Czechs wake up to changes in EU state

Photo: CTK

It was a weekend of celebration. Many people spent Saturday night out in the open, drinking champagne in the streets of Prague or savouring the feeling of walking through border check points, with nothing but an identity card. The media reported on the birth of the first Euro babies in the Czech Republic and endlessly quizzed Czechs about how they felt as European citizens. Euro balloons, flags and Euro-car stickers sold like hot cakes. Now, the party's over and it's "business as usual" as the reality of our EU membership slowly sinks in. So in what way will EU membership affect people's everyday lives at this point? Daniela Lazarova sums up the main changes:

Photo: CTK
Well, the fact is that the process of fulfilling EU norms and requirements has been underway for many months now and in many ways the country had already been functioning as an EU member state. So membership itself will bring no great upheaval in any sphere. Except of course in the possibility to travel freely within the EU. That's a huge change and it's what Czechs are most looking forward to, I think. They will be able to travel on their ID cards and although they have been advised to carry their passports - just to be on the safe side - the papers report that a few Czech tourists have already made it to Britain on their citizens ID alone - which proves that it's working!

People will now also be able to live and work abroad - not just in Britain, Ireland and Sweden, but in the other EU member states as well because the set quotas for labour permits have not been filled in many states. Is this something Czechs are looking forward to?

Photo: European Commission
A survey conducted by the labour ministry suggests that only 1,6% of Czechs are seriously considering the possibility of seeking work abroad - so most people who WERE interested are already there really. I think at this stage Czechs are more interested in just travelling freely and getting to know the continent better - and they appreciate very much the fact that they will now also get emergency medical care abroad if necessary. So that's one less worry. Also speaking about medical care, Czechs will now get the benefit of medicaments that were unavailable here because they weren't registered in the CR. Now an EU registration will do.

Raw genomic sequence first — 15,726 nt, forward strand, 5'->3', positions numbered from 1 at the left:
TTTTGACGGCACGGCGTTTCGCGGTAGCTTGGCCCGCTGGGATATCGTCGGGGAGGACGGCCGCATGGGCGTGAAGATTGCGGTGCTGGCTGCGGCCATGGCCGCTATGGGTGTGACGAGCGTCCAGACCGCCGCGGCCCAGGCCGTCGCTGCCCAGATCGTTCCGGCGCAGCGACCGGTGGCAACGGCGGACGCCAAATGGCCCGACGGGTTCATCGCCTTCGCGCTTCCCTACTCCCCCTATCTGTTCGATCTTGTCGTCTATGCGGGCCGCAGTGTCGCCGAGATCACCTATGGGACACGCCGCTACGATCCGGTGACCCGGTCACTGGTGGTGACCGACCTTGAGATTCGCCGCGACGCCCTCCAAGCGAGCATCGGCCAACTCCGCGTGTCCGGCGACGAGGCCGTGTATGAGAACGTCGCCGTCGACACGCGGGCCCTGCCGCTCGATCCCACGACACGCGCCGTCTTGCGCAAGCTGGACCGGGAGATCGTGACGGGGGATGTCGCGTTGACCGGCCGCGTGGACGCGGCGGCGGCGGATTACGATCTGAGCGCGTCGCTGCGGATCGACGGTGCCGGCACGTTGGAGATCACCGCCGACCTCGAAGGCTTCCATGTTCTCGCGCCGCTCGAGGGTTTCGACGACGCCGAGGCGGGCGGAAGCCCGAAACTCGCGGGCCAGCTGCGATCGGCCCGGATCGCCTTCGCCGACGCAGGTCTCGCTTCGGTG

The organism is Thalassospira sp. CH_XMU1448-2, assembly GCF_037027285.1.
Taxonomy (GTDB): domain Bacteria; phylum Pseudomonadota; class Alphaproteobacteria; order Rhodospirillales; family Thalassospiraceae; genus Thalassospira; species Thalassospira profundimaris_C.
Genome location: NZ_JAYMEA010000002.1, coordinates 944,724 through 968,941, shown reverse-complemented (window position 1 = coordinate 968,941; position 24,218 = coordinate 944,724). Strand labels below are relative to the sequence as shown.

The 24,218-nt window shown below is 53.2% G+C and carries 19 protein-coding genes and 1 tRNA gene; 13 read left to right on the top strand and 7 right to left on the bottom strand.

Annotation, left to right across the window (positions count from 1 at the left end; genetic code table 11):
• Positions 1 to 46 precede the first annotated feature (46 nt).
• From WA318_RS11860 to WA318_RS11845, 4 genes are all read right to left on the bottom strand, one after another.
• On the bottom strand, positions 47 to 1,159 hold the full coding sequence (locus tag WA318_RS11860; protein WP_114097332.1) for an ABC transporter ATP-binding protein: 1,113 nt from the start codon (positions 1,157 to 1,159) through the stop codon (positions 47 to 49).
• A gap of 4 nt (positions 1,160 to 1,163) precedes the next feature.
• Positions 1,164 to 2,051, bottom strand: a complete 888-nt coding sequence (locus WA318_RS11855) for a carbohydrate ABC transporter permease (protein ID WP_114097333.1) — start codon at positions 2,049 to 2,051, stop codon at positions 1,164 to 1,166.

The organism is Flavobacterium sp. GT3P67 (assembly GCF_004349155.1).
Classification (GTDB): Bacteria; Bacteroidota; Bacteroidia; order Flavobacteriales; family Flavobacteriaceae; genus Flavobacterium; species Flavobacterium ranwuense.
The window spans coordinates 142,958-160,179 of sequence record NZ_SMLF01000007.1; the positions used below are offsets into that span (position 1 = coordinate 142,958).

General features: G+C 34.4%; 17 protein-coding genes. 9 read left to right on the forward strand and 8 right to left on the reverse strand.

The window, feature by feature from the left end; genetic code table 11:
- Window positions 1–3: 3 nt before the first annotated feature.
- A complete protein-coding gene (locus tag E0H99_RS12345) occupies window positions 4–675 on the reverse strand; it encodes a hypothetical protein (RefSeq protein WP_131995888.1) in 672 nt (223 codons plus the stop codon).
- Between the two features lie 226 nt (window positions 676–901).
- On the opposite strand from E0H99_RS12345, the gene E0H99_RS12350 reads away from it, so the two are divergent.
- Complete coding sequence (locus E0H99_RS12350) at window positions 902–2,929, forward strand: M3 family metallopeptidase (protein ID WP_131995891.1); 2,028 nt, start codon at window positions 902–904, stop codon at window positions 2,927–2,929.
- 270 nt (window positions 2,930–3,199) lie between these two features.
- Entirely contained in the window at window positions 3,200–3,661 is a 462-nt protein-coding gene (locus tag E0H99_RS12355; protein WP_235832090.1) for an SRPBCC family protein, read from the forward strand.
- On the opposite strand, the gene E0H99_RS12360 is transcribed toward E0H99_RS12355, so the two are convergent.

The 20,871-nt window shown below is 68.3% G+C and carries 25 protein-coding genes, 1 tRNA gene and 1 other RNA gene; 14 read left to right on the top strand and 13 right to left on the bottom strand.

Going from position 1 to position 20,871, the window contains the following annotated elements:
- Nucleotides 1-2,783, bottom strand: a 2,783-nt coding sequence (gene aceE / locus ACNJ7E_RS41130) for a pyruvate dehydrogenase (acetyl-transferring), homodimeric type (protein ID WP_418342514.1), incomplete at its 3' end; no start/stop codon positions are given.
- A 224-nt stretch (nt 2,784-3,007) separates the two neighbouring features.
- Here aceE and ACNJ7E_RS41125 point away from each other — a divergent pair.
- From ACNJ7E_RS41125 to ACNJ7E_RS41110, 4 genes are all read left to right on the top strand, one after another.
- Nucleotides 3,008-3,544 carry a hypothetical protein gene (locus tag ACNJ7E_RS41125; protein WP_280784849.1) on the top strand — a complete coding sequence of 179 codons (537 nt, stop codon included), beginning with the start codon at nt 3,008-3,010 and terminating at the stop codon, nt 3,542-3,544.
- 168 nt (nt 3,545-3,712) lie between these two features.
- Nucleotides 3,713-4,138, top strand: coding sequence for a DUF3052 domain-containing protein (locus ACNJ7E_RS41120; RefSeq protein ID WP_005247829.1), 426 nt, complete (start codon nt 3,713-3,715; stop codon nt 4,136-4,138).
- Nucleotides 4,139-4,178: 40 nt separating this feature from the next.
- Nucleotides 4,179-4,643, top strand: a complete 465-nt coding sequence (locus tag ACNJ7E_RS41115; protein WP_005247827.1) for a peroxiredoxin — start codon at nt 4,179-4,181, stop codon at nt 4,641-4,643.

Many people have been worried about prices - and although we didn't really experience the shopping frenzy they had in Poland - price increases have been a major concern...

That's true and while most people were out there celebrating EU membership many shopkeepers spent the weekend changing price tags on goods. That's not to say that there will be a huge price jump as a result of accession itself - but the change of VAT rates will bring some changes - prices in restaurants and fast food outlets will go up, as will the price of some services, on the other hand electronic goods - which Czechs love buying - are expected to go down so there will be some compensation.

Jan Velinger spoke to some restaurant owners and clients and here's what they had to say:

"I don't think it will be so tragic. The prices of alcohol, beer, will probably stay the same or rise by a minimum. But, the food prices, that's the big problem. Everywhere."

"Right now we are weighing just how much to increase prices, it will, unfortunately be necessary. We will have to raise prices on the menu, though we are looking for ways around it, such as raising prices on exclusive items in order to be able to keep ready-to-go daily meals low for regular customers so that the increase won't come as quite a shock. We don't want to lose any customers but an increase is inevitable."

"I think it will have a significant impact because I do eat out a lot, I'd say everyday I have my lunch in a restaurant. I have to say I believe that the 14 percent increase will seriously damage my wallet."

"It won't have any impact on me but, yeah, it's clear it will have an impact on many of my fellow citizens."

"I work in the restaurant sector and I've already seen and felt the difference in prices. On the other hand those were already expensive before, so I don't think a few crowns more will kill anybody."

Well, there you have it - eating out was fairly expensive even before accession. And most Czechs still don't eat out regularly. As for the price of food stuffs in shops and supermarkets -there's no significant change there. Some prices have gone up slightly, some have come down but your week's shopping bill should pretty much stay the same. What may change is the brands of goods on sale since some stores are already negotiating with foreign firms but buyers are not likely to complain about that - it's Czech producers who have to worry about that because now they will really start to feel the pinch of competition on the EU market.